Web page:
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Urchins in the Meadow: Paleobiological and Evolutionary Implications of Cidaroid Predation on Crinoids

Tomasz K. Baumiller, Rich Mooi and Charles G. Messing
Paleobiology
Vol. 34, No. 1 (Winter, 2008), pp. 22-34
Published by: Paleontological Society
Stable URL: http://www.jstor.org/stable/20445573
Page Count: 13
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Urchins in the Meadow: Paleobiological and Evolutionary Implications of Cidaroid Predation on Crinoids
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Abstract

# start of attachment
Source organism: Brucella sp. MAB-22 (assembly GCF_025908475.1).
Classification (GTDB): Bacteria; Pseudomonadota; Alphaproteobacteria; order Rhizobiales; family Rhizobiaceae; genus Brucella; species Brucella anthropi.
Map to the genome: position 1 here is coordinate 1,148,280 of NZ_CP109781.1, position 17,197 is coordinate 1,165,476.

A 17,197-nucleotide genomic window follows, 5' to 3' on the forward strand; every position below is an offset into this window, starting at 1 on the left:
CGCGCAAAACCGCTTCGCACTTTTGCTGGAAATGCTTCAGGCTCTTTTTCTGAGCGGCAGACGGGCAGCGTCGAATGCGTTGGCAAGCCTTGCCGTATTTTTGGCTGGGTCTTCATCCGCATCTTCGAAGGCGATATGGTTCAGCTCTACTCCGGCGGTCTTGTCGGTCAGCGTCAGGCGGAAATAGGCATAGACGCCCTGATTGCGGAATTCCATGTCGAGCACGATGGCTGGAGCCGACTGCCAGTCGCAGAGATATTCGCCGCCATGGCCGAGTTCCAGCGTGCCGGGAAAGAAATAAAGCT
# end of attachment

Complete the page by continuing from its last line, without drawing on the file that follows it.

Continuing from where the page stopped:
Deep-sea submersible observations made in the Bahamas revealed interactions between the stalked crinoid Endoxocrinus parrae and the cidaroid sea urchin Calocidaris micans. The in situ observations include occurrence of cidaroids within "meadows" of sea lilies, close proximity of cidaroids to several upended isocrinids, a cidaroid perched over the distal end of the stalk of an upended isocrinid, and disarticulated crinoid cirri and columnals directly underneath a specimen of C. micans. Guts of two C. micans collected from the crinoid meadow contain up to 70% crinoid material. Two of three large museum specimens of another cidaroid species, Histocidaris nuttingi, contain 14-99% crinoid material. A comparison of cidaroid gut contents with local sediment revealed significant differences: sediment-derived material consists of single crinoid ossicles often abraded and lacking soft tissue, whereas crinoid columnals, cirrals, brachials, and pinnulars found in the cidaroids are often articulated, linked by soft tissue, and unabraded. Furthermore, articulated, multi-element fragments often show a mode of fracture characteristic of fresh crinoid material. Taken together, these data suggest that cidaroids prey on live isocrinids. We argue that isocrinid stalk-shedding, whose purpose has remained a puzzle, and the recently documented rapid crawling of isocrinids are used in escaping benthic predators: isocrinids sacrifice and shed the distal stalk portion when attacked by cidaroids and crawl away, reducing the chance of a subsequent encounter. If such predation occurred throughout the Mesozoic and Cenozoic (possibly since the mid-Paleozoic), several evolutionary trends among crinoids might represent strategies to escape predation by slow-moving benthic predators.

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